FRANKFORT, Ky. (AP) - U.S. Sen. Jim Bunning offers a jovial "good morning everyone" before describing legislation he's pushing to help families of sick nuclear weapons workers to receive government benefits.
"Because of government bureaucrats," he charges, "our Cold War heroes are dying before their claims are processed, leaving their families with no compensation."
That's only the latest topic addressed by the northern Kentucky Republican in his weekly telephone news conferences with Kentucky
reporters. Bunning has discussed hundreds of issues in the Tuesday
morning chats that he has devoutly held since being elected to the Senate in 1998.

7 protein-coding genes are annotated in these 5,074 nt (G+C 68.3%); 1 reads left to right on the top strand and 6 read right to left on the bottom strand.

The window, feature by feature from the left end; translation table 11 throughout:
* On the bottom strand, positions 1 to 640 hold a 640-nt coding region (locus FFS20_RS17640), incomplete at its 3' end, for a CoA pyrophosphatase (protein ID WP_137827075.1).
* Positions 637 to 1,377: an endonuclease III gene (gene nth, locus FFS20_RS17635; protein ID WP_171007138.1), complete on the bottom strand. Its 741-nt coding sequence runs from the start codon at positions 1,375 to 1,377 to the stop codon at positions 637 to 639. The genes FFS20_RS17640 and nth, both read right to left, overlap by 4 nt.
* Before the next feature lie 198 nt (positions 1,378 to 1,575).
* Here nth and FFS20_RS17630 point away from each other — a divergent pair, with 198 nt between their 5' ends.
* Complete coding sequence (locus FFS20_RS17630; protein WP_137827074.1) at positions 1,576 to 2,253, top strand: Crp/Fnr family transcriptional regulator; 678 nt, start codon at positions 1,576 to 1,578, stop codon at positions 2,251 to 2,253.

(Copyright 2009 by The Associated Press. All Rights Reserved.)
The calls have become popular now that the 77-year-old sports icon faces potentially strong challengers in next year's election. Bunning spokesman Mike Reynard said he's turned away Washington newspapers and political blogs that have asked to be included alongside the regulars from Morehead, Bowling Green, Fort Mitchell,
Frankfort, Hopkinsville, Lexington, Louisville, Murray, Nicholasville, Owensboro and Paducah.
David Adams, a Kentucky political blogger who covers the teleconferences, said he's not surprised they've grown so popular.
"It's kinda like a box of chocolates," he said. "You never know what you're going to get. Jim Bunning makes news every time he